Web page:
Video(games) killed the Storyteller: Tomb Raider (2013)
Voice Acting/Dialogue: 7/10
Plot accessibility/understanding: 10/10
Action-adventure games are usually reminiscent of a Michael Bay film. They are flashy, exciting, and typically involve explosions with a good dose of running away from baddies. This is a popular genre not only for these reasons, but because players can also play as a character who is a certifiable badass, whether they’re a soldier, spy, assassin, or just trained in advanced martial arts. But what about a character that isn’t quite at the status of “badass?” Well developer Crystal Dynamics has the answer, and it’s Lara Croft in “Tomb Raider,” (2013) the prequel to all of the other “Tomb Raider” games we didn’t know we needed.
I first experienced this game on my Xbox 360, glued to the screen for two days straight, absorbed in the narrative and pseudo-open world while simultaneously developing my skills with Lara Croft, the game’s protagonist. The “Tomb Raider” series is a long honored tradition for many gamers, personally I am not part of the fan club that had played “Tomb Raider” on their desktops in 1996 witnessing Lara in all her pixelated glory. However I am a newcomer to the franchise that fell in love with the premise.
“Tomb Raider” (2013) begins on a boat that after two scenes begins to sink. Lara and her crew are on their way to The Dragon’s Triangle off the coast of Japan, and they want to find the lost civilization of Yamatai. After the ship sinks, Lara is incapacitated by an unseen person on the shore of a strange island (yes, it is Yamatai.)
Voice acting as well as dialogue in this game are interesting enough. The dialogue isn’t particularly abysmal or revolutionary in any way, but it gets the job done. Lara Croft is voiced by a British woman who spent about 10 years within the United States and has acquired a Mid-Atlantic accent. This has caused some player confusion regarding authenticity of words Lara says in-game, namely the word “buoy” that is typically pronounced as “boy” in a British accent. Regardless of these small mishaps, I give the voice acting as well as the dialogue a 7/10. Lara is constantly commenting on her plight, as well as conversing with other characters and it allows for a more immersive experience.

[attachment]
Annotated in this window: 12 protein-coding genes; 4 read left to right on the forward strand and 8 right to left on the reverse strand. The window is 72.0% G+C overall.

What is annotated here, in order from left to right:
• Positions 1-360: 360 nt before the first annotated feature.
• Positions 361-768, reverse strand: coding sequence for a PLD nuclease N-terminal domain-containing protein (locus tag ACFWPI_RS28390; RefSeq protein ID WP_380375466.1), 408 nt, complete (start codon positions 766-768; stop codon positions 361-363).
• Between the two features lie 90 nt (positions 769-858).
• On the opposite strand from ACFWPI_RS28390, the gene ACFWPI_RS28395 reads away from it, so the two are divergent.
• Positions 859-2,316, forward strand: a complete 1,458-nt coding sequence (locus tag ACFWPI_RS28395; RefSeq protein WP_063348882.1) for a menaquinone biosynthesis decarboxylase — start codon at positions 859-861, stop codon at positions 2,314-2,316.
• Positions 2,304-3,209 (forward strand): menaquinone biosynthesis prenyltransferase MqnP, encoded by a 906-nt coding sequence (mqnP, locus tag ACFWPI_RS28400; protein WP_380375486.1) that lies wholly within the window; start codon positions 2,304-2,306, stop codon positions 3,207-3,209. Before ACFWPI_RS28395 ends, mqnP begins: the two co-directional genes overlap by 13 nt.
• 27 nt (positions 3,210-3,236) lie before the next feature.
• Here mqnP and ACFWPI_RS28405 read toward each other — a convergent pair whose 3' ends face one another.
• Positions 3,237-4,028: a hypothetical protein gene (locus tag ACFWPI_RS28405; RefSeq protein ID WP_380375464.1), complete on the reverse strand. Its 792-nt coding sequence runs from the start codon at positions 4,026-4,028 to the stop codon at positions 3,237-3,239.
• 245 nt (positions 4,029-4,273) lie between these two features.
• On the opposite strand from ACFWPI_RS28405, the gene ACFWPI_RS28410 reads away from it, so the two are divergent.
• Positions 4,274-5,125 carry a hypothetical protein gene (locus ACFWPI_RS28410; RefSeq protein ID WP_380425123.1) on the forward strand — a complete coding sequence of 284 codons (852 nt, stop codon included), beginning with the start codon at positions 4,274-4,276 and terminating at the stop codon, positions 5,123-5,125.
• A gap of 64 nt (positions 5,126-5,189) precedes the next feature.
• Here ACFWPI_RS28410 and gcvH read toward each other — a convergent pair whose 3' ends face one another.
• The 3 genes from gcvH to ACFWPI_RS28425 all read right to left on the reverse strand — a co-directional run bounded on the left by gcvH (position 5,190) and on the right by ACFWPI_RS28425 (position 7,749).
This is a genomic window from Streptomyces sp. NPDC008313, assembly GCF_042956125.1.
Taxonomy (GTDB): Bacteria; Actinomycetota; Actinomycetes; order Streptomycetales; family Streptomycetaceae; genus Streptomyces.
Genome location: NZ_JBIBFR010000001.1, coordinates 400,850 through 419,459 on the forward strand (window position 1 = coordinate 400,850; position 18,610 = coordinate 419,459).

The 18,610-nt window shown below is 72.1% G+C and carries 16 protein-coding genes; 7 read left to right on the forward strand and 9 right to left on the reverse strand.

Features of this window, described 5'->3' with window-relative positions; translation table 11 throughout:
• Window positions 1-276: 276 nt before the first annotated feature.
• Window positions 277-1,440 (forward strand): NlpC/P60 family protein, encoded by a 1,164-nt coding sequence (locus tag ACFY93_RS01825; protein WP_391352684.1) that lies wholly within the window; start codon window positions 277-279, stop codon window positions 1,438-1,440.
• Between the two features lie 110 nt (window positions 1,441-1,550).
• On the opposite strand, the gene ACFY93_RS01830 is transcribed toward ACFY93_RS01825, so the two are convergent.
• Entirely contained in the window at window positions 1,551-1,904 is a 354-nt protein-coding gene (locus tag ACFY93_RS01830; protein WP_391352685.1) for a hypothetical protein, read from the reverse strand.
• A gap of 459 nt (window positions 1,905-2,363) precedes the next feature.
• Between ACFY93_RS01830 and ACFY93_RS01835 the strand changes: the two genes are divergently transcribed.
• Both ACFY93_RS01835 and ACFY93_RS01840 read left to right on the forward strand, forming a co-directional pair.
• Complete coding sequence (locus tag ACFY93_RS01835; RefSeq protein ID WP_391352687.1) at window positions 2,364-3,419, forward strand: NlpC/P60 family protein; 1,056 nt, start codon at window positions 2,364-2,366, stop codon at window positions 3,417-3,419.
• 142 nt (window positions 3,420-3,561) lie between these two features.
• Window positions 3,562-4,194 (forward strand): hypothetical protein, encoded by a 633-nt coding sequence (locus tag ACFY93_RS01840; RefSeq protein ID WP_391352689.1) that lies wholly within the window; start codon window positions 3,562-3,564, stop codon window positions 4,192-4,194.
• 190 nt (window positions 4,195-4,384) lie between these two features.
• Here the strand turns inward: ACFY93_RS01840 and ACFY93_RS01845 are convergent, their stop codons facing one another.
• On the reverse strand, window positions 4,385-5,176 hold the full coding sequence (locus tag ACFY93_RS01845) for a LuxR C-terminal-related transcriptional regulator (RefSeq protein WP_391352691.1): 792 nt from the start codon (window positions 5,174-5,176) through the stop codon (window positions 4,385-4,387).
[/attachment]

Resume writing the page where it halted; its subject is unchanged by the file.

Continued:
The story within “Tomb Raider” is very long. There are approximately 22 levels within the game, and at a leisurely playing pace, it takes about 20 hours to complete. This being said, I still enjoyed every hour of the game. The game lost some story points for me due to the predictability of the plot overall because I was able to identify that they landed on Yamatai and that the “friends” they meet there were not on their side. However, because of how engaging the characters, plot, and subplots were I give the game a 7.5/10.
The plot of “Tomb Raider” is not overly complex. The player must traverse a harsh climate, save Lara’s friends from cultists, fight a magical being, and get off the island. Each mission is rather straight forward, and in no way was I extremely confused or irritated with the plot. If anything, as stated above, the plot was a bit simplistic. Because of how easy it is to grasp and understand, I give the plot accessibility/understanding a 10/10 overall.
Did “Tomb Raider” (2013) kill the storyteller? I don’t think it did. The story isn’t new, it isn’t too flashy, and it is at times slow, but it keeps itself going. I think it told the storyteller to “just keep moving” and embrace the new narrative of Lara Croft, Tomb Raider. I’m personally excited for the next installments to come.